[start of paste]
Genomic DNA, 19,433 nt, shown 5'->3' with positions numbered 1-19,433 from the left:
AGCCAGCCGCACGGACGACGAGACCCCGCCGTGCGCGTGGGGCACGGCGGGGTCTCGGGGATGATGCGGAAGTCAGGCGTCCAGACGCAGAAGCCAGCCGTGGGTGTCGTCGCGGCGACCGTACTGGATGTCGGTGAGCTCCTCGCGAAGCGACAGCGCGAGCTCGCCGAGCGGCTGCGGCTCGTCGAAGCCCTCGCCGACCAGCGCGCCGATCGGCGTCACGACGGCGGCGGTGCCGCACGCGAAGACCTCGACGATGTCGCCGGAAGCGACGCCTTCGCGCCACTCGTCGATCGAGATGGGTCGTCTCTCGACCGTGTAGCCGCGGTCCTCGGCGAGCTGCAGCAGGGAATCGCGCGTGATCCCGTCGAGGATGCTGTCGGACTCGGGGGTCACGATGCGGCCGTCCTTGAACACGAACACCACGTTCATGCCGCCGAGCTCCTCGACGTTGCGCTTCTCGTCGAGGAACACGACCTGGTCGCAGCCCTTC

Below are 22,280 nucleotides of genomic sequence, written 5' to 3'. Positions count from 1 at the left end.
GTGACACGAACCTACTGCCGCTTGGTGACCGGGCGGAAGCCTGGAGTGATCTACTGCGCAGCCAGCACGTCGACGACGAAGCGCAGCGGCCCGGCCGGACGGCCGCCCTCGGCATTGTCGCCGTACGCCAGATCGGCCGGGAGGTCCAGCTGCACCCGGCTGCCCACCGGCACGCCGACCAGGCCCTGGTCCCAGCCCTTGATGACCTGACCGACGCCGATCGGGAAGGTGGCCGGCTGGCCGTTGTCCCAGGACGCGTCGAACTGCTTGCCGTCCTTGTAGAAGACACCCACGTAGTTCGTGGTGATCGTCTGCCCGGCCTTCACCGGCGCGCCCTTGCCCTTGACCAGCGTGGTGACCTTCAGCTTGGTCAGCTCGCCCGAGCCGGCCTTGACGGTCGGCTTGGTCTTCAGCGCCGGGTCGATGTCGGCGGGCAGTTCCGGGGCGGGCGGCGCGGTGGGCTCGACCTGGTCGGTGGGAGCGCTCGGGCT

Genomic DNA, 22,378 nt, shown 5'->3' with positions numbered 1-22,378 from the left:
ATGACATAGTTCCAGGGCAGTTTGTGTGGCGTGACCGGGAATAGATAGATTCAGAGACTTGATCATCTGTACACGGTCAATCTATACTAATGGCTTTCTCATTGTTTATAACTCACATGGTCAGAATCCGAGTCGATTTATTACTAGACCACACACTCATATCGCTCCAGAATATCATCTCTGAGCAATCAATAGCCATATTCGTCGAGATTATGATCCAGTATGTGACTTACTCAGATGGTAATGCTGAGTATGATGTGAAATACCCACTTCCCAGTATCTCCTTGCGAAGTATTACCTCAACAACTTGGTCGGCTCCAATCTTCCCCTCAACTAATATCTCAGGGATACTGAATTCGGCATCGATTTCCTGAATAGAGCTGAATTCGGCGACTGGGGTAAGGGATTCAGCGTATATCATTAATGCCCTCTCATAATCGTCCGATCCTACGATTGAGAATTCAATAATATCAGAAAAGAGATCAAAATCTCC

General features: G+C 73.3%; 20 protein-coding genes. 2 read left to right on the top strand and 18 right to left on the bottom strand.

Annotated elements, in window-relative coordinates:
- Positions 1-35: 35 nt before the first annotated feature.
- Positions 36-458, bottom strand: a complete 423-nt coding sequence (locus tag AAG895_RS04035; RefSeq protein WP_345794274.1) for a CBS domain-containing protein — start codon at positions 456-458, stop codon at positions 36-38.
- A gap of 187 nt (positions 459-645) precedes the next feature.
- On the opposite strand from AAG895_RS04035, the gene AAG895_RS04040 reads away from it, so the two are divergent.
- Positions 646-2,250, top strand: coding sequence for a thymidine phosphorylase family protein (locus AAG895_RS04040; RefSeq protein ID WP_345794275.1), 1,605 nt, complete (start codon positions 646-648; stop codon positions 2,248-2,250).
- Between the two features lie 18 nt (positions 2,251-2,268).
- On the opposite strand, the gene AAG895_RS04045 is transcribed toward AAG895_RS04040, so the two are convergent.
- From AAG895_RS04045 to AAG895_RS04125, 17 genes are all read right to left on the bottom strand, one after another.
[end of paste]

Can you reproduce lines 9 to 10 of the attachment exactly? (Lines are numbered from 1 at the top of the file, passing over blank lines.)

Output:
- Positions 1-35: 35 nt before the first annotated feature.
- Positions 36-458, bottom strand: a complete 423-nt coding sequence (locus tag AAG895_RS04035; RefSeq protein WP_345794274.1) for a CBS domain-containing protein — start codon at positions 456-458, stop codon at positions 36-38.